Ricky Skaggs, Paul Williams and Tom T. and Dixie Hall are the 2018 inductees to the International Bluegrass Music Association Hall of Fame.

They were inducted at the international awards show in Raleigh, NC on September 27, during the annual World of Bluegrass convention and festival. The Hall of Fame recognizes outstanding figures in bluegrass in recognition of their exceptional contributions to bluegrass music.

Kentucky native Ricky Skaggs has been a professional musician since his teens.  He joined Ralph Stanley’s Clinch Mountain Boys at age 15, and later was a member of the Country Gentlemen, JD Crowe and the New South, and Boone Creek, helping define hard-driving progressive bluegrass.

After two years in Emmylou Harris’ band (1978 – 1980), Skaggs reached the top of the country charts and remained there throughout most of the 1980s, always including traditional bluegrass sounds in his music. Among the honors he received were induction into the Grand Ole Opry cast in 1982, recognition as the Country Music Association’s Entertainer of the Year in 1985, and election into the Country Music Hall of Fame in 2018.

Returning to bluegrass in the mid-1990s fronting the band Kentucky Thunder, Skaggs has built an international following. He has been honored with thirteen IBMA Awards and is the recipient of fourteen Grammys, including five for Bluegrass Album of the Year. Skaggs’ unmistakable bluegrass stylings in his lead vocals and harmonies, his skill as a multi-instrumentalist and his genius as a producer and mentor have made him one of the most recognized and influential ambassadors for the bluegrass music world.

Paul Williams’ bluegrass legacy includes the composition of a large body of its best songs, and memorable recorded and live performances. The Virginia native was a member of The Lonesome Pine Fiddlers, recording 14 sides for RCA Victor, including six of his own compositions, all of which would become standards. In 1957, Williams joined Jimmy Martin’s Sunny Mountain Boys, providing tenor vocals in the trio that also included Martin and J.D. Crowe. Paul Williams is credited with composing 28 of Jimmy Martin’s Decca recordings, including “Pretending I Don’t Care,” “Mr. Engineer,” “Prayer Bells of Heaven,” “Stepping Stones” “Leavin’ Town,” “Stormy Waters” and “My Walking Shoes.”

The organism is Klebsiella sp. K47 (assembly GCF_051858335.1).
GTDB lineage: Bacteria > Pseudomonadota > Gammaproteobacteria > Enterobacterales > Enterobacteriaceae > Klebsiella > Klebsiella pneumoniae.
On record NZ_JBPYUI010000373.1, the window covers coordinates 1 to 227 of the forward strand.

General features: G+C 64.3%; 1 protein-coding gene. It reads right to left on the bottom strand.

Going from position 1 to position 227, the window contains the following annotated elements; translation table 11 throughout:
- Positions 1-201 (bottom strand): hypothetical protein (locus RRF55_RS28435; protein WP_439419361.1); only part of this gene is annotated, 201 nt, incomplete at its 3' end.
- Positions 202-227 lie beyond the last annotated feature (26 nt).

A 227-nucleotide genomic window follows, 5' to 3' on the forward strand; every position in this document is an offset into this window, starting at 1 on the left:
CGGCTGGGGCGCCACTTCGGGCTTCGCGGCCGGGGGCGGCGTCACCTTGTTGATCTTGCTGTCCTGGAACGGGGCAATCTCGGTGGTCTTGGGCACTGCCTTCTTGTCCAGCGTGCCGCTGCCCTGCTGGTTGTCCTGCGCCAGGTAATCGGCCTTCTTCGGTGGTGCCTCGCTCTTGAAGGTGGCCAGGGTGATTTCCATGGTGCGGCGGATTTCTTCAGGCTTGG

During his tenure in Martin’s band, Williams recorded 58 titles. He left full-time music in 1962, working various jobs for the next few decades. In 1995, he returned to the stage with Paul Williams & The Victory Trio, an all-gospel bluegrass group, and has recorded more than a half-dozen albums for Rebel Records. Several of these received Grammy nominations, and feature the splendid high lead/tenor voice and punchy, vigorous mandolin that is the signature style of Paul Williams, reprising the classic sounds of the `50s and ‘60s in which he played a prominent role.

When Tom T. Hall met his future wie and fellow songwriter Dixie in the mid-60s, he was well on his way to becoming a major country music star and she was working in record promotion.  The Kentucky singer, who had played bass in bluegrass bands and worked as a DJ, signed with Mercury Records in 1967 the next year one of his songs, “Harper Valley P.T.A.,” was number-one hit on pop and country charts for Jeannie C. Riley. Nicknamed “The Storyteller” by legendary film and country music star Tex Ritter, Hall was elected to the Nashville Songwriters Hall of Fame in 1978, and to the Country Music Hall of Fame in 2008.

Iris “Dixie” Hall, a native of England’s West Midlands, developed a close friendship with Maybelle Carter soon after moving to the US, which fostered her love for folk and bluegrass music. Tom T. and Dixie Hall began collaborating in earnest as songwriters in 1999, writing songs recorded by many major country and bluegrass artists, as well as Tom T. Hall’s own records.

Prior to Dixie’s death in 2015, Dixie and Tom T. were tireless supporters of bluegrass, and were honored with a Distinguished Achievement Award from the IBMA in 2004 for their “songwriting contributions and support of bluegrass artists through Good Home Grown Music, Blue Circle Records and their recording studio at Fox Hollow in Franklin, Tennessee, and numerous promotional efforts in the bluegrass industry community.”

For more details on World of Bluegrass and the IBMA Hall of Fame, go to www.ibma.org.